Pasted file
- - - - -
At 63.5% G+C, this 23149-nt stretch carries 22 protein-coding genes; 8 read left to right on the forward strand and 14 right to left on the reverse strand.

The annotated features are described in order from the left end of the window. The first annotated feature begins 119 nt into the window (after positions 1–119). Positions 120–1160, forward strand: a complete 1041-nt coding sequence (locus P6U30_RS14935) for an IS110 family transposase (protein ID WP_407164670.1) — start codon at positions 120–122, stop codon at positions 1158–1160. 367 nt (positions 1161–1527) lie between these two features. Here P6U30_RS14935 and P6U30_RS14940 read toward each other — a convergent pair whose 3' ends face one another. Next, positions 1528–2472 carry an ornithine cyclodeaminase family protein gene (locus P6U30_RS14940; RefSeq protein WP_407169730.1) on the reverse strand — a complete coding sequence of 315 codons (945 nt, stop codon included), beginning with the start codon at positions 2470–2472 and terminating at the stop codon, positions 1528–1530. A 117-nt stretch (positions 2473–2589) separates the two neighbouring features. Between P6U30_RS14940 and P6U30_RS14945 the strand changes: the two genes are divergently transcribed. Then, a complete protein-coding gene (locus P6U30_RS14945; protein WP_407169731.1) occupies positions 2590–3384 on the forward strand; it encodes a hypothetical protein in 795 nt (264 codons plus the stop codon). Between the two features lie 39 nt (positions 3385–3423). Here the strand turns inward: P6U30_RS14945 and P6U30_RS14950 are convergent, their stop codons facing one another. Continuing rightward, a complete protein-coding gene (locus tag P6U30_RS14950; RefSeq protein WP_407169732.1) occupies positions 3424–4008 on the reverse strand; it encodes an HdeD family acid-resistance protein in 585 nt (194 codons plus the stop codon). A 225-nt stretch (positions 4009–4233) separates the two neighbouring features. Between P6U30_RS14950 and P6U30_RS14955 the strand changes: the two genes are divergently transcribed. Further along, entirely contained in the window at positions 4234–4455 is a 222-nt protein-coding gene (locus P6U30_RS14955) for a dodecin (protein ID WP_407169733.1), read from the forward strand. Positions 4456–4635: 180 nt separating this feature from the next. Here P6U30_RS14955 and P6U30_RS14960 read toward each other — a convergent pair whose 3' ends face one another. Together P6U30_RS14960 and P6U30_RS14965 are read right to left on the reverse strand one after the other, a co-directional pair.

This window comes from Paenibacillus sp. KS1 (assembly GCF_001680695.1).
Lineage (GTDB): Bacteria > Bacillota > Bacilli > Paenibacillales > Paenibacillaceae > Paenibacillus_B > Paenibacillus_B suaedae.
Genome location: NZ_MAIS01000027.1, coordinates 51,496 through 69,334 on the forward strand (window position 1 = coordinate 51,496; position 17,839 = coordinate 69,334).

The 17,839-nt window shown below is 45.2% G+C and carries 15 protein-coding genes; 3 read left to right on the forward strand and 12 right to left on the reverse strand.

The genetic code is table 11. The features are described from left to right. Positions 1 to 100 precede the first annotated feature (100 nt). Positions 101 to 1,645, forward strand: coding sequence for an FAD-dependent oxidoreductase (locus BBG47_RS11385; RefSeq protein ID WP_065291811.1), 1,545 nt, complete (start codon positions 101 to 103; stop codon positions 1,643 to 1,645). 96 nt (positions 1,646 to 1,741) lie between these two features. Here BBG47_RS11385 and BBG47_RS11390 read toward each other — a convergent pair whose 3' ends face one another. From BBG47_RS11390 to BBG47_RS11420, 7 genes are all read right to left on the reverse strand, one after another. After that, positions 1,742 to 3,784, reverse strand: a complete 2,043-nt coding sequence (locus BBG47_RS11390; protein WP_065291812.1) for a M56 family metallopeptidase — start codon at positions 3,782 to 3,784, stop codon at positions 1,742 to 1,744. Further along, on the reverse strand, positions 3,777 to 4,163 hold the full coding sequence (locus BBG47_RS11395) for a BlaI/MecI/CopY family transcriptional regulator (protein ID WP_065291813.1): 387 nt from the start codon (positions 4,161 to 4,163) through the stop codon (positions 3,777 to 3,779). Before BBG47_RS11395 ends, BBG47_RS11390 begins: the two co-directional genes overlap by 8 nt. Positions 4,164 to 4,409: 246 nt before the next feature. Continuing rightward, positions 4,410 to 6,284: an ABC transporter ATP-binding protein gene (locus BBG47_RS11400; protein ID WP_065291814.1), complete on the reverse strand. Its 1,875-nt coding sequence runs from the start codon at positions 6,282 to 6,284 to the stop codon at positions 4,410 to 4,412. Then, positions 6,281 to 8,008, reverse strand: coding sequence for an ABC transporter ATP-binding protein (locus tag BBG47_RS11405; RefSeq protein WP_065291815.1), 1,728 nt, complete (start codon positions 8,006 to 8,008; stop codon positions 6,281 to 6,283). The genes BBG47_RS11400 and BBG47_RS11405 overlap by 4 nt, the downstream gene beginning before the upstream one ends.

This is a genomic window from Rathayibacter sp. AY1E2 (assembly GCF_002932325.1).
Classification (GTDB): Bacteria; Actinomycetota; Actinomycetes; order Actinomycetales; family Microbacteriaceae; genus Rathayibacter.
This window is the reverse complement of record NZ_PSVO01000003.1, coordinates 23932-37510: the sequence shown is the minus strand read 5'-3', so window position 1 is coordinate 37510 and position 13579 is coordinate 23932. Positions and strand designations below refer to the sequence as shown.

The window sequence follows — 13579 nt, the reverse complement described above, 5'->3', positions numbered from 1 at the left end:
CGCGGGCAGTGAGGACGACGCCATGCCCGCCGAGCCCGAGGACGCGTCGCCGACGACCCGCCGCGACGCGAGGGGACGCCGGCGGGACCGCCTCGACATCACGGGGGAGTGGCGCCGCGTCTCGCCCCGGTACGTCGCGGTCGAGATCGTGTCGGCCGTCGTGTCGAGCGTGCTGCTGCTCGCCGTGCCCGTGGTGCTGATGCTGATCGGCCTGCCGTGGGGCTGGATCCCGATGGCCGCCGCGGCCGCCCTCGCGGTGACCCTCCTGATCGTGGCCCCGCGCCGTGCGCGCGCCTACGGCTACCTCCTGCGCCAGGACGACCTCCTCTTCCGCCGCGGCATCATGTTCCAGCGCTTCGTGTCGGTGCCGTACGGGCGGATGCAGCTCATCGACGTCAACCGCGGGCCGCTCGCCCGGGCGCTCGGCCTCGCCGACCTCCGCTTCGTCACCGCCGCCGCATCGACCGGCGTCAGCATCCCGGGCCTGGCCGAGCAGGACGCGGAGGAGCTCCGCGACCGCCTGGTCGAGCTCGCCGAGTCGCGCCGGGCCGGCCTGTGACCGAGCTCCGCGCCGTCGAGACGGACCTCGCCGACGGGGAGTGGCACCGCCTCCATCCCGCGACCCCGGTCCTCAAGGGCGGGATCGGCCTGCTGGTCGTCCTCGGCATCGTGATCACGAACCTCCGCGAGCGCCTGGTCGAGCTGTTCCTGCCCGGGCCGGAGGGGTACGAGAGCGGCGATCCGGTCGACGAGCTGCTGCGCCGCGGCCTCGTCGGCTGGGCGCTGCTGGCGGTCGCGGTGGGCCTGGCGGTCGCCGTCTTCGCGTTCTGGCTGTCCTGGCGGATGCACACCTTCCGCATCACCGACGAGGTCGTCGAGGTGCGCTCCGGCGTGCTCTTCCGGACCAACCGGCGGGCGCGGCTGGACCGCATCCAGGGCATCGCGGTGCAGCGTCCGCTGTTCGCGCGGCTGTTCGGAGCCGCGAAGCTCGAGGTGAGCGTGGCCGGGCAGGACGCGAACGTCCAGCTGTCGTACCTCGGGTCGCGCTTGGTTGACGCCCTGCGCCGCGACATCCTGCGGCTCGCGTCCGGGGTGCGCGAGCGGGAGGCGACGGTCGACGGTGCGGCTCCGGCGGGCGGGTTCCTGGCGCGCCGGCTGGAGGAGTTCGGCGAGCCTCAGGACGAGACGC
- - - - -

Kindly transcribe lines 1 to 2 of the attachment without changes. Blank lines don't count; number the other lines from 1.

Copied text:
At 63.5% G+C, this 23149-nt stretch carries 22 protein-coding genes; 8 read left to right on the forward strand and 14 right to left on the reverse strand.

The annotated features are described in order from the left end of the window. The first annotated feature begins 119 nt into the window (after positions 1–119). Positions 120–1160, forward strand: a complete 1041-nt coding sequence (locus P6U30_RS14935) for an IS110 family transposase (protein ID WP_407164670.1) — start codon at positions 120–122, stop codon at positions 1158–1160. 367 nt (positions 1161–1527) lie between these two features. Here P6U30_RS14935 and P6U30_RS14940 read toward each other — a convergent pair whose 3' ends face one another. Next, positions 1528–2472 carry an ornithine cyclodeaminase family protein gene (locus P6U30_RS14940; RefSeq protein WP_407169730.1) on the reverse strand — a complete coding sequence of 315 codons (945 nt, stop codon included), beginning with the start codon at positions 2470–2472 and terminating at the stop codon, positions 1528–1530. A 117-nt stretch (positions 2473–2589) separates the two neighbouring features. Between P6U30_RS14940 and P6U30_RS14945 the strand changes: the two genes are divergently transcribed. Then, a complete protein-coding gene (locus P6U30_RS14945; protein WP_407169731.1) occupies positions 2590–3384 on the forward strand; it encodes a hypothetical protein in 795 nt (264 codons plus the stop codon). Between the two features lie 39 nt (positions 3385–3423). Here the strand turns inward: P6U30_RS14945 and P6U30_RS14950 are convergent, their stop codons facing one another. Continuing rightward, a complete protein-coding gene (locus tag P6U30_RS14950; RefSeq protein WP_407169732.1) occupies positions 3424–4008 on the reverse strand; it encodes an HdeD family acid-resistance protein in 585 nt (194 codons plus the stop codon). A 225-nt stretch (positions 4009–4233) separates the two neighbouring features. Between P6U30_RS14950 and P6U30_RS14955 the strand changes: the two genes are divergently transcribed. Further along, entirely contained in the window at positions 4234–4455 is a 222-nt protein-coding gene (locus P6U30_RS14955) for a dodecin (protein ID WP_407169733.1), read from the forward strand. Positions 4456–4635: 180 nt separating this feature from the next. Here P6U30_RS14955 and P6U30_RS14960 read toward each other — a convergent pair whose 3' ends face one another. Together P6U30_RS14960 and P6U30_RS14965 are read right to left on the reverse strand one after the other, a co-directional pair.